The above two photographs from Rag Theater open up onto one of the most troubling aspects of life on the Ave: the presence of older men who took physical liberties with the younger women on the street.
The older man in sunglasses, depicted in the top images above, is present in a good number of images from Nacio Jan Brown’s Rag Theater rolls, usually surrounded by considerably younger women and men.
Looking back on these images, Brown has compared the presence of this older man to that of a malign spider hovering in his web. His presence in the top images here—with his hands on a young woman underneath graffiti that reads “Red Rockets Rule”—suggests how the youth culture of Telegraph abutted an often dangerous adult culture of Telegraph. What may be most troubling— most resistant to easy interpretation — is the smile that the woman wears as the older man lifts up her shirt to expose her breast for the camera.
There are a number of images from the time that rhyme with the photograph of the man-with-sunglasses lifting up a woman’s shirt. Rag Theater features another image of a young man exposing a young woman’s breast: in it, the man has one arm around the woman as if in companionship, while with his other hand he pulls back her dress to reveal her nipple. Of this photograph, Nacio Jan Brown remarked at the time that there was an element of joking intended in the gesture.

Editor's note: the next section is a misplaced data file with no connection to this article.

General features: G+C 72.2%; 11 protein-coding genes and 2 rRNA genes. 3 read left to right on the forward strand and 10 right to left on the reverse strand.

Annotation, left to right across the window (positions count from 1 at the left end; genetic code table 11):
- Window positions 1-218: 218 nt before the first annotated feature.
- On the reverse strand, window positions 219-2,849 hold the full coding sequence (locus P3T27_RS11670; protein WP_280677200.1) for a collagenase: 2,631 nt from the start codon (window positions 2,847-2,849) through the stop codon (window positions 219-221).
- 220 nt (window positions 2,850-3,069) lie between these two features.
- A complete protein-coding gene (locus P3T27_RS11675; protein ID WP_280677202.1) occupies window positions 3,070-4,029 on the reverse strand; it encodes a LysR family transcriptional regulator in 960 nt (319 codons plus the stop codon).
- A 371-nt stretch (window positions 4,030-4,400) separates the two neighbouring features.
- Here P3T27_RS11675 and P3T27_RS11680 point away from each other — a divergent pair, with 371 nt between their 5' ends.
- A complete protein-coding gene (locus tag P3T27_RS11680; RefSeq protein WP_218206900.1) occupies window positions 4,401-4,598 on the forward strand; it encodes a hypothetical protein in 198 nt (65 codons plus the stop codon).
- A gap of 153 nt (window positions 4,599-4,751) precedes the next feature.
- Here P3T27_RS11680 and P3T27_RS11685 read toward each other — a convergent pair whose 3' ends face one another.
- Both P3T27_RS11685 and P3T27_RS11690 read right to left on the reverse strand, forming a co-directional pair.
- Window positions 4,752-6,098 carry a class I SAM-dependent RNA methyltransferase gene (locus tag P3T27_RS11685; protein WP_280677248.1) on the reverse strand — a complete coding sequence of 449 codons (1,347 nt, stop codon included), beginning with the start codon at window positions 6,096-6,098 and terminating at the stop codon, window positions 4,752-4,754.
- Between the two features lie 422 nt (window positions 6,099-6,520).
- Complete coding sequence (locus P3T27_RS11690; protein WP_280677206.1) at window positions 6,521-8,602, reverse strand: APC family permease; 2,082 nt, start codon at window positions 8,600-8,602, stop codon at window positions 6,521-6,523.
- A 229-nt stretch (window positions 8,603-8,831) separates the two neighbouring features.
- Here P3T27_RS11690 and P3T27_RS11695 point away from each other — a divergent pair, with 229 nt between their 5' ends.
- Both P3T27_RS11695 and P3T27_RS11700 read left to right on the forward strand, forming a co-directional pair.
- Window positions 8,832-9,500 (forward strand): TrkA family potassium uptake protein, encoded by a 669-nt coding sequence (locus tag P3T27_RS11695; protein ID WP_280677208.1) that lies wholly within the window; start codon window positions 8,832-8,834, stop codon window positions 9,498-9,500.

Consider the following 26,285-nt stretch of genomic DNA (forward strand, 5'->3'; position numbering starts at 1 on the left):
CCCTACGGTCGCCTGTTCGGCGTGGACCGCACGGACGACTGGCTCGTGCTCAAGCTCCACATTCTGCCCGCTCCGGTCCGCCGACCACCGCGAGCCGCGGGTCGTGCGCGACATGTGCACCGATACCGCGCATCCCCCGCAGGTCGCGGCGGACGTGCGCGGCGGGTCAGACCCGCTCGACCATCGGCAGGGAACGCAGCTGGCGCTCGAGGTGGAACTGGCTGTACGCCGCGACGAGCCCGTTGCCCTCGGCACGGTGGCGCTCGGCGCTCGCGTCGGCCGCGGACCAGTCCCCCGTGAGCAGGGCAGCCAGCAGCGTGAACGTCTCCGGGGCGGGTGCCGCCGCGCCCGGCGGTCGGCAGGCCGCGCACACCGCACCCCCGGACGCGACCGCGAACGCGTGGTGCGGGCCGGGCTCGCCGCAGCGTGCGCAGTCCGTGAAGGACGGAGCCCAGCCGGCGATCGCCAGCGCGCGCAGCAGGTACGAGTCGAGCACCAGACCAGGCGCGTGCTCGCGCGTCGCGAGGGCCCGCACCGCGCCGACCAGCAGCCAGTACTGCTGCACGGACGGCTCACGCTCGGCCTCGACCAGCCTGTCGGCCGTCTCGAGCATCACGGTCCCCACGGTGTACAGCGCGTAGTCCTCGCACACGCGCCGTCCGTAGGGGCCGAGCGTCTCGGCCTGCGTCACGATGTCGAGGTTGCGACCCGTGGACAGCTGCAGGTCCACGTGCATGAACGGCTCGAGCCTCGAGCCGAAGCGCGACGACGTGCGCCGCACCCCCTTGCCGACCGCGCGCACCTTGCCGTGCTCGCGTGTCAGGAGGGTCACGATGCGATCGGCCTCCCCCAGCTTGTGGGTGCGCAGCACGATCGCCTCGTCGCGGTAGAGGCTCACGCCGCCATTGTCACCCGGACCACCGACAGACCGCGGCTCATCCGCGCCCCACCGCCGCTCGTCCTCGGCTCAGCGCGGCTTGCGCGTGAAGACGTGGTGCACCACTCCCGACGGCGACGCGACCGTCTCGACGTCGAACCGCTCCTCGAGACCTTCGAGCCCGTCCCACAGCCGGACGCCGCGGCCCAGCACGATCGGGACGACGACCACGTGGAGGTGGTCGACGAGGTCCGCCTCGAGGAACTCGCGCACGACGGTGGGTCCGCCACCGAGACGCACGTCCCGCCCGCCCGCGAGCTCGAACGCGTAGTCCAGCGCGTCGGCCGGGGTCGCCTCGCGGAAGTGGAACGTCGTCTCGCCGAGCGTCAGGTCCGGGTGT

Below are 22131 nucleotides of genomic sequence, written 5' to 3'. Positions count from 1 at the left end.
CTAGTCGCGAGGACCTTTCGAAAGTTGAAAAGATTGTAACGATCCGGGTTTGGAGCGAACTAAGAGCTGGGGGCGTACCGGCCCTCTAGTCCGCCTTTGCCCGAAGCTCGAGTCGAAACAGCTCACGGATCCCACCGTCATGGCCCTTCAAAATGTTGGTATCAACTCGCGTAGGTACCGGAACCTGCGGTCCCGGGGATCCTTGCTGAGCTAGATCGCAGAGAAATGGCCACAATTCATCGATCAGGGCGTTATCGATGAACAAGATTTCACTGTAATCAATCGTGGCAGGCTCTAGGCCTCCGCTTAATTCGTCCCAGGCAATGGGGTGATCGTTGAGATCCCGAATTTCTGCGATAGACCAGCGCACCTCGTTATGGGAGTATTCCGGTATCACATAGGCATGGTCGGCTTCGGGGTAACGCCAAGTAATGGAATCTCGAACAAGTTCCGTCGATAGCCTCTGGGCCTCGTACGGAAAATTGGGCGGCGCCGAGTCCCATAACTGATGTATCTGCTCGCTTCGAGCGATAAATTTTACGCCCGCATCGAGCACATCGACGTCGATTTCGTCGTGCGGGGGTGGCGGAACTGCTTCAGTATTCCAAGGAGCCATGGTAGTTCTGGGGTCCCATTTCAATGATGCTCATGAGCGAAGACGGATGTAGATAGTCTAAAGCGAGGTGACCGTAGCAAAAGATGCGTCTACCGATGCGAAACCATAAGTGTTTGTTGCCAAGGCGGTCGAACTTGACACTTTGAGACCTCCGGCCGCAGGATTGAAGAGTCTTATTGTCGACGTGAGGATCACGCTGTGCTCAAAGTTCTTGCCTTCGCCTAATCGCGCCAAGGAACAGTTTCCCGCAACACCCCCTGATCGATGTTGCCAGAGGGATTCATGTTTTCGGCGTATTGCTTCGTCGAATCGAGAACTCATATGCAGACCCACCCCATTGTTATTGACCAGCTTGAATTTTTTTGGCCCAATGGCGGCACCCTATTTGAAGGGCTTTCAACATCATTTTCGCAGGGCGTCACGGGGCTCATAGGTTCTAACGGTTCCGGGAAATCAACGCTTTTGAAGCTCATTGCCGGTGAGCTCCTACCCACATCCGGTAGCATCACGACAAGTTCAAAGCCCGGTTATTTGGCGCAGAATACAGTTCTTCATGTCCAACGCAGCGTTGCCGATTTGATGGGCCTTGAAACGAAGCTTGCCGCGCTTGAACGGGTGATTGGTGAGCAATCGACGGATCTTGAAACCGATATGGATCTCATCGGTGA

The acclaimed photographer Richard Misrach’s book Telegraph Avenue 3 A.M. (executed contemporaneously with Brown’s Rag Theater) features a related image, taken of the STP Family, a hard-living subset of the counterculture. In it, two young bearded men flank a young woman—possibly just a teenager—who is falling into their laps, her shirt pulled up to reveal one of her breasts. One young man has his hand splayed on her chest; the other has a hand clutching her bare breast. They appear to lay claim to the young woman, who wears an off-kilter smile.
Neither of these photographs are reproduced here, partly out of concern that the women in them may not have been consenting adults at the time. They suggest just how much the ‘sexual revolution’ meant different things to men and women living on the street—and how the difference could be as large as the difference between being a groper and the person being groped.